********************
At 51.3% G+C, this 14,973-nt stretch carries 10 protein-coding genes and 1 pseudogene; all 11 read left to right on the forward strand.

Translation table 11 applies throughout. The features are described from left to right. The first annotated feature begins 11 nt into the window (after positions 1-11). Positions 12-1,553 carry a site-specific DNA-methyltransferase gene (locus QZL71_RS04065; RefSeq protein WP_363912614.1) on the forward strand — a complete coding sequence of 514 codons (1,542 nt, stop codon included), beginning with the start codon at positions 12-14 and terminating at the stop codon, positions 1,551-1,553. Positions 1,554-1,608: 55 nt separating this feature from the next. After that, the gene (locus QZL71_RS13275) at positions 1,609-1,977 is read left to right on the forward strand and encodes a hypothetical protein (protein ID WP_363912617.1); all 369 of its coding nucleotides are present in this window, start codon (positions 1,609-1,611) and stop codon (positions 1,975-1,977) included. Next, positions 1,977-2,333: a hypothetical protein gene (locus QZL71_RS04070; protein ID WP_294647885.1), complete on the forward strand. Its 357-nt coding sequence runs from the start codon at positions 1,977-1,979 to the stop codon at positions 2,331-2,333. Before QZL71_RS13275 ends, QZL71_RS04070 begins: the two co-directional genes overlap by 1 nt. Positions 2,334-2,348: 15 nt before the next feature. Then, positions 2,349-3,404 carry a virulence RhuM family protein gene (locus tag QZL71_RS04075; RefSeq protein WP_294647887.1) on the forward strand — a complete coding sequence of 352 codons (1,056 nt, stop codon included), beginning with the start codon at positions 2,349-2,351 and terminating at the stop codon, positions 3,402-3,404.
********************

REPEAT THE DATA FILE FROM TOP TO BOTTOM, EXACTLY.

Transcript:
At 51.3% G+C, this 14,973-nt stretch carries 10 protein-coding genes and 1 pseudogene; all 11 read left to right on the forward strand.

Translation table 11 applies throughout. The features are described from left to right. The first annotated feature begins 11 nt into the window (after positions 1-11). Positions 12-1,553 carry a site-specific DNA-methyltransferase gene (locus QZL71_RS04065; RefSeq protein WP_363912614.1) on the forward strand — a complete coding sequence of 514 codons (1,542 nt, stop codon included), beginning with the start codon at positions 12-14 and terminating at the stop codon, positions 1,551-1,553. Positions 1,554-1,608: 55 nt separating this feature from the next. After that, the gene (locus QZL71_RS13275) at positions 1,609-1,977 is read left to right on the forward strand and encodes a hypothetical protein (protein ID WP_363912617.1); all 369 of its coding nucleotides are present in this window, start codon (positions 1,609-1,611) and stop codon (positions 1,975-1,977) included. Next, positions 1,977-2,333: a hypothetical protein gene (locus QZL71_RS04070; protein ID WP_294647885.1), complete on the forward strand. Its 357-nt coding sequence runs from the start codon at positions 1,977-1,979 to the stop codon at positions 2,331-2,333. Before QZL71_RS13275 ends, QZL71_RS04070 begins: the two co-directional genes overlap by 1 nt. Positions 2,334-2,348: 15 nt before the next feature. Then, positions 2,349-3,404 carry a virulence RhuM family protein gene (locus tag QZL71_RS04075; RefSeq protein WP_294647887.1) on the forward strand — a complete coding sequence of 352 codons (1,056 nt, stop codon included), beginning with the start codon at positions 2,349-2,351 and terminating at the stop codon, positions 3,402-3,404.